Scottish government commits to citizens’ assemblies
The Citizens’ Assembly of Scotland model should be embedded in Scottish politics to give members of the public a direct role in future decision-making, the Scottish government has said.
Scotland’s first Citizens’ Assembly was established in 2019 to consider “what kind of country Scotland should be in future and how best to overcome 21st century challenges”.
The Scottish government has today published its formal response to the final report of the Citizens’ Assembly of Scotland.
The response sets out the government’s plans to progress the Assembly’s recommendations across a wide range of policy areas, reflecting the programme for government, Covid recovery strategy and other publications.
In a statement to the Scottish Parliament, parliamentary business minister George Adam said his ambition was for such assemblies to be a permanent feature of political life.
He said: “This is a crucial moment for the Citizens’ Assembly of Scotland and our plans for future participative democracy.
“The vital work of the Assembly will be of no value if the government and this Parliament do not demonstrate that we have heard and acted on the views expressed by the people of Scotland through these processes. The response shows how the Assembly’s recommendations are reflected in our Programme for government and other plans.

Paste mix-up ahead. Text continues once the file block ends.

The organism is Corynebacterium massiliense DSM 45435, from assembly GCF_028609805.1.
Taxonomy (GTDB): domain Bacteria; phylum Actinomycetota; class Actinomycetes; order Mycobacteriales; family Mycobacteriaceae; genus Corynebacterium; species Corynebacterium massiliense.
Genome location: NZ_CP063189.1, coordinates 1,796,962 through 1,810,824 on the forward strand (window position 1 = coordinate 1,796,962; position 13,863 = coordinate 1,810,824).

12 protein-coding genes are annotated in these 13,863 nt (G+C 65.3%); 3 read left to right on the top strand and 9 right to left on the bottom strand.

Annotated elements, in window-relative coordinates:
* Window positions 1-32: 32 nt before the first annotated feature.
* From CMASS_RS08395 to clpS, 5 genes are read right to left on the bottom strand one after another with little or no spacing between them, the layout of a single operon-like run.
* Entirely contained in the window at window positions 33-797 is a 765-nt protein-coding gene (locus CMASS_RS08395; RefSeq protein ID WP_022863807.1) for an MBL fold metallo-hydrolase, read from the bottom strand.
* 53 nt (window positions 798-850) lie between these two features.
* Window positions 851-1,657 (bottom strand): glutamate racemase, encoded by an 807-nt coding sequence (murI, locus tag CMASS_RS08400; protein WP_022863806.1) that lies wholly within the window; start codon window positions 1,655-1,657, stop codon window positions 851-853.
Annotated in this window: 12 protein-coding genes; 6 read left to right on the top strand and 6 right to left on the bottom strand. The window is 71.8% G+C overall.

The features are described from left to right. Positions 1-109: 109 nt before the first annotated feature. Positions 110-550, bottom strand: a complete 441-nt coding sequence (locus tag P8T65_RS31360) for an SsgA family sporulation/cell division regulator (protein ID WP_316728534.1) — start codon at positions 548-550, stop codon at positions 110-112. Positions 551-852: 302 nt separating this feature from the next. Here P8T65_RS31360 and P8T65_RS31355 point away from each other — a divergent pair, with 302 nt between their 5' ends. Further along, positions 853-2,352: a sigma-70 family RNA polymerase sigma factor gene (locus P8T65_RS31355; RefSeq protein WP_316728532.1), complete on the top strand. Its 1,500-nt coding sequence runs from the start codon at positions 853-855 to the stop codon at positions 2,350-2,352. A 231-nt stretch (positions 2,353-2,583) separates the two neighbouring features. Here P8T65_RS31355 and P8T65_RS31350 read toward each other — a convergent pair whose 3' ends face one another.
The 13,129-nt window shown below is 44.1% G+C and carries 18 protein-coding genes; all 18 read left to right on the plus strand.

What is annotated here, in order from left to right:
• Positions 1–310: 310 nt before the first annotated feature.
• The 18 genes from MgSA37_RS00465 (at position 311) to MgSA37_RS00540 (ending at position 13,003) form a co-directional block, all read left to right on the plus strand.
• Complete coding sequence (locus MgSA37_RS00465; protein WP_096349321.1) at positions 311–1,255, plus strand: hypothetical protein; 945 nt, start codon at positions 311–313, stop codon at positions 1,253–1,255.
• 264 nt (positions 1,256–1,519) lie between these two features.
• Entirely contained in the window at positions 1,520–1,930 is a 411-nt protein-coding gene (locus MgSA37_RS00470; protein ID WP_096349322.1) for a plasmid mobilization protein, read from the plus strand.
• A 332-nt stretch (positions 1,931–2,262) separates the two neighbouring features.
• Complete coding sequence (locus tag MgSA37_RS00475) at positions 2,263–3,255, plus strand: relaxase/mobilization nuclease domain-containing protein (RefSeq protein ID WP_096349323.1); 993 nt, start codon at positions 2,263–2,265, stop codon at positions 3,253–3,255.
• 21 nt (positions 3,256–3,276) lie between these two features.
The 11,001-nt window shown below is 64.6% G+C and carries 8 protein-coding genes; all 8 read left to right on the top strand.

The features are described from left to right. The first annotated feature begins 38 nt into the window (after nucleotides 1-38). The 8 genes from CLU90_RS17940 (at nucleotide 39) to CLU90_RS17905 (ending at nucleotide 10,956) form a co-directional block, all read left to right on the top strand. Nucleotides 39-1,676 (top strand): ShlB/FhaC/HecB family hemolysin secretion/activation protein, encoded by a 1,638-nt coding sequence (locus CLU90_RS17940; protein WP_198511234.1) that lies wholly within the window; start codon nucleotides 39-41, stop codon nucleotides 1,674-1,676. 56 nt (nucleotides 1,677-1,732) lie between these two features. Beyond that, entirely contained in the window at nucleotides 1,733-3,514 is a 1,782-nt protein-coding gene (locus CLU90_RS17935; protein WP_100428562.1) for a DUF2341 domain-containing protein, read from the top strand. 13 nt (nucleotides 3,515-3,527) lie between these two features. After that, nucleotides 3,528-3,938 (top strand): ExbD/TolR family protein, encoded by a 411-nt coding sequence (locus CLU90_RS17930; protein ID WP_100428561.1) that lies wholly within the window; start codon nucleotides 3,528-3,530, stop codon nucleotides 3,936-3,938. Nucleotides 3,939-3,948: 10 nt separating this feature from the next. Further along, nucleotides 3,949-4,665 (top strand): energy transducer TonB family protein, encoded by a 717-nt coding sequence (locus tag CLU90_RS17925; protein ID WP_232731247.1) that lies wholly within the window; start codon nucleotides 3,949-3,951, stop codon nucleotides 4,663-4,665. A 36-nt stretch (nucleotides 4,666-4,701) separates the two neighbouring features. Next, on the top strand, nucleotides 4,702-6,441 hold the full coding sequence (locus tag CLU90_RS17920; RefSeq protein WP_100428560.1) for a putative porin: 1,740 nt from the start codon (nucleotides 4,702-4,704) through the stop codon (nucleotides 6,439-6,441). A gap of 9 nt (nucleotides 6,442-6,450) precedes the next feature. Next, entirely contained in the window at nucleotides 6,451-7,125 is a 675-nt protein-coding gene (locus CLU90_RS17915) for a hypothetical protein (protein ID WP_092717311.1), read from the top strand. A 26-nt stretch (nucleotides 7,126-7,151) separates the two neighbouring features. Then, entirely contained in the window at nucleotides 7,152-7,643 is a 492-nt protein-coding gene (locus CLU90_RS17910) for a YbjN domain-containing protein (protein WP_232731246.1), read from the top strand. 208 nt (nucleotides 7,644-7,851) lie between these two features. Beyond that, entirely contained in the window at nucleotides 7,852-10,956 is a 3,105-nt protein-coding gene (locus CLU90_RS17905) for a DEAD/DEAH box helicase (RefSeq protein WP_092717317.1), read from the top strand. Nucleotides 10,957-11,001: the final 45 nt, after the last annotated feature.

“One of our ambitions, echoing the Assembly, is for public participation processes to be a permanent addition to the democratic process here, making Scotland the first country in the UK to make such a commitment.
“But the vision of the Citizens’ Assembly is long term and to realise the scope of its ambition will require change beyond the term of this Parliament.
“The next steps will include working with the Scottish Parliament and others, including the public, to address the central recommendations in the Assembly’s report to ensure that democratic institutions are properly connected and engaged with the people of Scotland and to secure a lasting legacy of the Citizens’ Assembly of Scotland.”